Cover Date: September 1978
Writer: Marv Wolfman
Illustrators: Gene Colan & Tom Palmer
Letterers: John Costanza
Colorist: Michele W.
Editor: Marv Wolfman
Consulting Editor: Jim Shooter
Main Characters: Dracula, Domini, Ann Keats, & Francis Leroy Brown
Synopsis: Dracula walks the snow covered streets of New York in search of his daughter Lilith. Dracula is determined to find her so that she can transform him back into a vampire. Unfortunately being human is proving difficult for Dracula. With no money, he is forced to rob a couple who happen to be walking by him. Dracula takes the man's money and is shocked by his actions. Has he been reduced to a common thief he wonders. The man who was robbed points out Dracula to some passerbyers and they chase after Dracula. Dracula manages to elude them and hides out. A priest asks Dracula if he needs help but the former Lord of Vampires ignores him.
Dracula's hunger takes him to a disco bar where he orders a hamburger. He finds himself hit on by a divorced woman named Ann Keats. Keats invites Dracula to join her and the two leave the bar. When Dracula tells her that he is looking for his daughter, Keats mentions that she has friends who help track down teen runaways. However when he gets there, Dracula realizes that he has no information to give them as he has no idea what female form Lilith has adopted.
Dracula leaves the office and steps out into an alleway. There, he is accosted by a trio of thugs who attempt to rob him and Ann. Dracula fights them off and leaves them lying. Ann is shocked by what she sees. She asks Dracula who he truly is and he tells her that he is Dracula.
Atop a building overlooking the alley, an assassin by the name of Francis Leroy Brown watches Dracula finish off the robbers. Brown hired the robbers so that he could observe Dracula in combat. Now that he has seen Dracula fight, he knows what to expect.
Ann takes Dracula back to her apartment where Dracula calls Domini to let her know where he is. Domini tells him that she will pray for him but she wonders if it is too late for him.
Suddenly, Francis Leroy Brown breaks into Ann's apartment. He goes after Dracula, shooting him in the arm. Despite his wound, Dracula fights back, knocking Brown through a window. Brown manages to catch onto a fire escape as he falls.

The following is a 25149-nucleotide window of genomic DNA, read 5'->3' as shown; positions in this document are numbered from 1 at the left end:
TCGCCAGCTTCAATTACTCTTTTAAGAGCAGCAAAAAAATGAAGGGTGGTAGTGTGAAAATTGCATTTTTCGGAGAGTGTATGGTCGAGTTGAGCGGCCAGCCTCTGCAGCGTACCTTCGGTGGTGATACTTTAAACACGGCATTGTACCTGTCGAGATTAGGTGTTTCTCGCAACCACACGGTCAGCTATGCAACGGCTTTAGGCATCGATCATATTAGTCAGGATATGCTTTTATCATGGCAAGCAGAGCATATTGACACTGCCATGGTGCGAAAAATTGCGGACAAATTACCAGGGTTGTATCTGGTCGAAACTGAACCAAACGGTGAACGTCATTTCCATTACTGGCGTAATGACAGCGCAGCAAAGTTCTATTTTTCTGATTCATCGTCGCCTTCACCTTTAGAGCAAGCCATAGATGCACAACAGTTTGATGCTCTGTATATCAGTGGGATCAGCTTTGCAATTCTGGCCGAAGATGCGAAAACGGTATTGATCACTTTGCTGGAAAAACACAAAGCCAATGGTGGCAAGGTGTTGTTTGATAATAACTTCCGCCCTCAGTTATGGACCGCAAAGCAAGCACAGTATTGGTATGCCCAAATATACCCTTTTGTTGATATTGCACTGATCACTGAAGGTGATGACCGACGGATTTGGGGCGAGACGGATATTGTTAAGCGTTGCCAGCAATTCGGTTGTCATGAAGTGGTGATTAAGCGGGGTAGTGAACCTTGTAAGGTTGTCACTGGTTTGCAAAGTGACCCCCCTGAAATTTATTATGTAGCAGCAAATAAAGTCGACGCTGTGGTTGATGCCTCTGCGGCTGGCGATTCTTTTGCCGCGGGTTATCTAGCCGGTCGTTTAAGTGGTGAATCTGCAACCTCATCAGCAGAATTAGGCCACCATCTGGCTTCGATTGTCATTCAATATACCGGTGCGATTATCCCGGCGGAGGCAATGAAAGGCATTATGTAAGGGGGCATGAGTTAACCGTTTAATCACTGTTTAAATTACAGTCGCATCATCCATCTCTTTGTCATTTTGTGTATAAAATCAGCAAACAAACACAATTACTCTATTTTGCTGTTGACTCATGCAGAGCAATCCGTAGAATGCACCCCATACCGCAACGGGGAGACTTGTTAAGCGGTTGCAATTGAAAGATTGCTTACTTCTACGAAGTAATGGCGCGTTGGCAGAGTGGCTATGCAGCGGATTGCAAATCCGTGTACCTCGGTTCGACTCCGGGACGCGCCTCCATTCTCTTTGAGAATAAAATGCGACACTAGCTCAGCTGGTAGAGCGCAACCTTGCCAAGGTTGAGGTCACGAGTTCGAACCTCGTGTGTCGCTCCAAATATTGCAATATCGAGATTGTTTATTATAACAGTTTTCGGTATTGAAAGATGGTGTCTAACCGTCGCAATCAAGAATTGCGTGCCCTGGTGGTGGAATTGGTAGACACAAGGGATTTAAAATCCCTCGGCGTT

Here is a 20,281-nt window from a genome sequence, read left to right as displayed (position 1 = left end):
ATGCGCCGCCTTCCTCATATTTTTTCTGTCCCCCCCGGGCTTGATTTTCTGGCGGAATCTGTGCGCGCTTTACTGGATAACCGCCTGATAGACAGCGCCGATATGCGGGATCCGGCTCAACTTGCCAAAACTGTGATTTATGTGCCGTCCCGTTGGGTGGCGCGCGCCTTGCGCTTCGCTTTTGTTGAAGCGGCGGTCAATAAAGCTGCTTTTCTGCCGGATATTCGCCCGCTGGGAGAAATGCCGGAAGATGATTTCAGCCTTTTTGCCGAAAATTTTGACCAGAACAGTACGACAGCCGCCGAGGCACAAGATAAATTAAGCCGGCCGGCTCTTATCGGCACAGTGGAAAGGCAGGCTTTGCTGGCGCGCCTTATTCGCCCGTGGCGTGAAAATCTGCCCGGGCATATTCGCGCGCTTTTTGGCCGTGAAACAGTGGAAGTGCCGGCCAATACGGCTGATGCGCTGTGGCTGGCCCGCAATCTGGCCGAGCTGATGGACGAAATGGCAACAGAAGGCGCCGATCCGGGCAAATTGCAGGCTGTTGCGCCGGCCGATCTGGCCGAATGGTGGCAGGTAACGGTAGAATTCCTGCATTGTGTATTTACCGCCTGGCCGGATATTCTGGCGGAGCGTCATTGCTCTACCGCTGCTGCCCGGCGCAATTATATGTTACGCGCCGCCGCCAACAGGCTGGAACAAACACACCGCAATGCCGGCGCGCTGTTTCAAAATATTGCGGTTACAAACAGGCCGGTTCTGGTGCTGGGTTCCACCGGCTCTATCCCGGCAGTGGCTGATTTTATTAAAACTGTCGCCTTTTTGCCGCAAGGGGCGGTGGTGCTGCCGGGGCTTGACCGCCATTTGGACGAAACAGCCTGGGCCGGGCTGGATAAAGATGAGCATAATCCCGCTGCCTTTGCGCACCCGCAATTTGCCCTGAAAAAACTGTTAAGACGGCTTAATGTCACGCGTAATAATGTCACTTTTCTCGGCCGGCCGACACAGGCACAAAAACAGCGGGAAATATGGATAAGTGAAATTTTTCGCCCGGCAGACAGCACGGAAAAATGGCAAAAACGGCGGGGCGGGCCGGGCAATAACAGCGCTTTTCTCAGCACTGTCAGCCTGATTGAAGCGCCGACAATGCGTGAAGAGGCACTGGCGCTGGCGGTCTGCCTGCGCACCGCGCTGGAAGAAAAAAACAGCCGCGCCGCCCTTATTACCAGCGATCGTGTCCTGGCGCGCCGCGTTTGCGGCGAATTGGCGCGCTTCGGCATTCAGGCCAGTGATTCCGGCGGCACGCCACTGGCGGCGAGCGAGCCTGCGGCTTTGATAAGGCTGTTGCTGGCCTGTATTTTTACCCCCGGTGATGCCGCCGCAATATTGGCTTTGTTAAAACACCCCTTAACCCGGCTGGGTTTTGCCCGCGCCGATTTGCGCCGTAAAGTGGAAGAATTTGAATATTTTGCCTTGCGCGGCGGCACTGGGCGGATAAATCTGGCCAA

Brown shoots at Dracula but misses. Dracula lashes out at Brown but he realizes that he doesn't have the strength to continue his battle. Dracula staggers out of Ann's apartment and makes his way to the apartment building's rooftop. The nighttime air invigorates him and when Brown follows him to the rooftop, Dracula manages to defeat Brown, hurling him from the top of the building.
Ann Keats races to the roof where she sees Dracula tending to his wounded arm. She tells Dracula that an ambulance is on the way. Dracula collapses before her.
The next day, Dracula's picture appears in the newspaper. A woman reading it takes note of the man. The woman is Lilith, the daughter of Dracula. She wonders what has brought her father to New York and wonders why he is no longer a vampire.
NOTES: Dracula's experience as a human one continues to be a painful one for the former King of Vampires. Not only does he find himself plagued by hunger but he finds himself being stabbed and shot (again). Luckily for Dracula, his wounds are not fatal.
Dracula's brush with Francis Leroy Brown proves to be almost anticlimatic. Dracula doesn't have too much trouble dispatching of him nor does he have any problem handling the three thugs hired by Brown to test Dracula. Here we see that Dracula is a mighty warrior even when he doesn't have his vampiric powers.
The difficulty of Dracula's search for Lilith is not overlooked in this story. As Dracula wanders the streets of New York City, it's clear that he recognizes the futility of his search (since Dracula does not know what host body Lilith has taken possession of) even when Ann Keats gets him professional help to track Lilith down.
Finally it's clear from this issue that Dracula is attractive to women, with or without his vampiric animal magnetism.